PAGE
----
CTIA Wants More Testing of In-Flight Calling
Top message: Thats bogus man! by Natas
Replying to: Re: in this case by Natas
All cell phone network technology was designed with the assumption that the phone will be on the ground. This includes several other assumptions, such as you will never be in range of more than a handful of towers (because terrain will block the far-away ones,) when you move (hand off) from one tower to another, they will be near each other, and you will never move faster than 120 MPH (on an Amtrak Metroliner, for example).
Another thing you need to know is that phones automatically, constantly adjust their output power. They always transmit at the minimum power level necessary to reliably reach the nearest tower.
So, if you're in a plane and try to use your phone today, it will broadcast at maximum power to reach the ground. This may work in some cases, but because it breaks all of the assumptions listed above, it will wreak complete havoc on the cell phone network.
You'll be moving too fast, you may be in range of too many towers at once (because they are all line-of-sight - nothing in the way but air,) and you may hand off from one tower to another that is hundreds of miles away. This is not good for networks. Not at all.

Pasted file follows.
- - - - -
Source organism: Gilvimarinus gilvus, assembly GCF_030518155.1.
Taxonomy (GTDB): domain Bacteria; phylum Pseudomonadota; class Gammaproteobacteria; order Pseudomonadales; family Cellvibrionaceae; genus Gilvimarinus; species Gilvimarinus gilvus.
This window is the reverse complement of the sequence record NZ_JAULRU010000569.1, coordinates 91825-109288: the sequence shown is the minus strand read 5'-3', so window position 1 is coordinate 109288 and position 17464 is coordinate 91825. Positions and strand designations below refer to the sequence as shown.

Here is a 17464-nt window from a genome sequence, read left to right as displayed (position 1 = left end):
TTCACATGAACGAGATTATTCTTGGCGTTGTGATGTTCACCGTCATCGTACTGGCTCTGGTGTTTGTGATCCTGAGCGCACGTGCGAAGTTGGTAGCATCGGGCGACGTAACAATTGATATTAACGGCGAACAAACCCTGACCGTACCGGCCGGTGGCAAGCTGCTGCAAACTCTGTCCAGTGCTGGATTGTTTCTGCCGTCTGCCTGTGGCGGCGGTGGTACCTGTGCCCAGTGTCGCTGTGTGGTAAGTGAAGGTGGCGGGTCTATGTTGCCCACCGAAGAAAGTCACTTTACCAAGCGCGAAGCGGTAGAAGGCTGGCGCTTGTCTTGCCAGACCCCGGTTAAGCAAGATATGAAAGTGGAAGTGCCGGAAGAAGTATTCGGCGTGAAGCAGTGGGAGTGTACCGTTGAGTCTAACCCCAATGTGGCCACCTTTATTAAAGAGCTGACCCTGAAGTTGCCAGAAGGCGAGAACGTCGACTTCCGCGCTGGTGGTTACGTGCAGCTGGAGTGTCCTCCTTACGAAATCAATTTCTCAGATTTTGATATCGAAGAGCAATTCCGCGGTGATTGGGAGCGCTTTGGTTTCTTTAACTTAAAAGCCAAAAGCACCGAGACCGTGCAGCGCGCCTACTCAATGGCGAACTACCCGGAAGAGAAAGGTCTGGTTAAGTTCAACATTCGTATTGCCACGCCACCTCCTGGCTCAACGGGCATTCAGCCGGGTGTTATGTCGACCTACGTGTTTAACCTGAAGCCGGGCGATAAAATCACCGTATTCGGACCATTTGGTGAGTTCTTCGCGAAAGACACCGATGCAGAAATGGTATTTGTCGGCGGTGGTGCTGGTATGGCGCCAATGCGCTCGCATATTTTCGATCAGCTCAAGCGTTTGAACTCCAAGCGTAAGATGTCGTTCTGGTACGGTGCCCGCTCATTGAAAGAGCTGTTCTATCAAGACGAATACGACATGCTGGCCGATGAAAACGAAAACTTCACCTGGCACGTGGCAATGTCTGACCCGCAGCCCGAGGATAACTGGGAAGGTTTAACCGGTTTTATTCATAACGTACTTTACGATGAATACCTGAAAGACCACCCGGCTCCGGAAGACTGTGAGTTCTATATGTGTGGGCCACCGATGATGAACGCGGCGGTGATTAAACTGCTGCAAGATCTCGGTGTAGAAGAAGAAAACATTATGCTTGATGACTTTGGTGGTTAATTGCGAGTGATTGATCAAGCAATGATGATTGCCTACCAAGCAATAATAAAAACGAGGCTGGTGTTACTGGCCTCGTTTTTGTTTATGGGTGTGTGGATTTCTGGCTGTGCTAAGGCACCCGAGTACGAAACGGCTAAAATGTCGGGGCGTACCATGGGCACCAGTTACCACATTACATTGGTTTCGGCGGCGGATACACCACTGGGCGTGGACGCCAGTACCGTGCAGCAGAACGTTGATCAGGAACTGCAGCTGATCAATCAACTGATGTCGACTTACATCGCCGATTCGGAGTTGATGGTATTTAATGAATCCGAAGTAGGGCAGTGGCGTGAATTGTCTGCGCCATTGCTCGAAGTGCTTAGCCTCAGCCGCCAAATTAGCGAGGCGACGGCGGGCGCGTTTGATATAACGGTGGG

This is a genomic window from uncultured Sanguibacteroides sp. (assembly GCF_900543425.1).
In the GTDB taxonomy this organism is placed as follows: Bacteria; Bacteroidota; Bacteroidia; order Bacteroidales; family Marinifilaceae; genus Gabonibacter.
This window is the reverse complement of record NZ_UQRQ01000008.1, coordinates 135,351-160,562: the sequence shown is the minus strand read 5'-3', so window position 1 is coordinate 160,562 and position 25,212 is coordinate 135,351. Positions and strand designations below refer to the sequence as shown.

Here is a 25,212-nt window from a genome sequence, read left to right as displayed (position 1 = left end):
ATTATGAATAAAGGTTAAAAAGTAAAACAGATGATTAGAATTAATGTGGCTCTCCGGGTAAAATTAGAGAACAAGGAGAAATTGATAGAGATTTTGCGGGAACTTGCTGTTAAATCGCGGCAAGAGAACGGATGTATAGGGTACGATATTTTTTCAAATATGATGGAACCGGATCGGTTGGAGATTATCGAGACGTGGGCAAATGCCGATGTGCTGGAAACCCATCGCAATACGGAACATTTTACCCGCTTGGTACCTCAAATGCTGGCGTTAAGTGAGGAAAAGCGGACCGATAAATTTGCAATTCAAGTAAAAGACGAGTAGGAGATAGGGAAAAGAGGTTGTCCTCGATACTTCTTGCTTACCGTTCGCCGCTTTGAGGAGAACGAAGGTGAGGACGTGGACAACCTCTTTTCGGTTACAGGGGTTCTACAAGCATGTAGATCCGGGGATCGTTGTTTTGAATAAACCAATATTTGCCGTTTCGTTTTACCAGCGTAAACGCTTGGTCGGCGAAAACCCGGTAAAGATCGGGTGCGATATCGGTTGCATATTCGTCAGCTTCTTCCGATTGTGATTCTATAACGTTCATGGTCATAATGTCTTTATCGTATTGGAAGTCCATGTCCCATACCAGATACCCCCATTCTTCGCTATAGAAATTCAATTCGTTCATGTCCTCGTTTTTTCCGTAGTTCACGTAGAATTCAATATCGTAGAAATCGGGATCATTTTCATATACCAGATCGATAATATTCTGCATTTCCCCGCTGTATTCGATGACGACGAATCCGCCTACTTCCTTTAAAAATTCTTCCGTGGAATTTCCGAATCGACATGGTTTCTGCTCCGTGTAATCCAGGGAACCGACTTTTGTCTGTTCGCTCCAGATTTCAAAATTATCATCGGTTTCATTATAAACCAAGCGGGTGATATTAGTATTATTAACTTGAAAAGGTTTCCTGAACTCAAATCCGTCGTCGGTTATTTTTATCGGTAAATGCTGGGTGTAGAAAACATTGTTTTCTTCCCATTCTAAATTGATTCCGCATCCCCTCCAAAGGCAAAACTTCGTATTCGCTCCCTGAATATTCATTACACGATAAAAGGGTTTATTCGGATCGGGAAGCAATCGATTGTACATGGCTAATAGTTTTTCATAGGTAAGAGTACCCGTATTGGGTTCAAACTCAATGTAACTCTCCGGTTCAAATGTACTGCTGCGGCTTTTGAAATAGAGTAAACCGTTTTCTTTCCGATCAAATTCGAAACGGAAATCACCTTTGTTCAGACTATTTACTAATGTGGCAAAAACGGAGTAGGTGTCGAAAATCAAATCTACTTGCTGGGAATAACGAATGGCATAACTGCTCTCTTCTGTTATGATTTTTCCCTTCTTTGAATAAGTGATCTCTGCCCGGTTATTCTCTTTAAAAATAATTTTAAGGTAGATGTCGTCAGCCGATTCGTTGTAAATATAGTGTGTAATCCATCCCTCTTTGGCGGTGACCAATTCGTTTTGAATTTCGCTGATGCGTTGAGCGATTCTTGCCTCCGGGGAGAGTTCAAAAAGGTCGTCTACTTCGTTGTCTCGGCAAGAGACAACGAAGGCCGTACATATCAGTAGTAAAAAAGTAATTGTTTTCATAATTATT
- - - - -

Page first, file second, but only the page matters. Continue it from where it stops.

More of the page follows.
If everyone tried to use their phones like this today, the networks would probably just grind to a halt. That's why the FCC (not FAA) currently bans phones in flight.
Now, the reason they are considering changing that is to allow new picocell-based systems, which effectively put a tower on the plane. Because phones only transmit just enough to reach the nearest tower, this should eliminate problems with the ground.
At least that's the theory. It's been demonstrated, but not tested extensively, which is why the CTIA is concerned. Because if it doesn't work at least 99% of the time, it could be a major problem for the ground networks.
Another problem I could see is confusion over different network technologies. For example, if the plane is equipped with CDMA and GSM picocells, and someone fires up a TDMA or iDEN phone, it could be big trouble. Plenty of people don't know what technology their phone uses, so I don't know how the airlines plan on educating their passengers about which types of phones can or can't be used on board...
- Re: more info by pwfb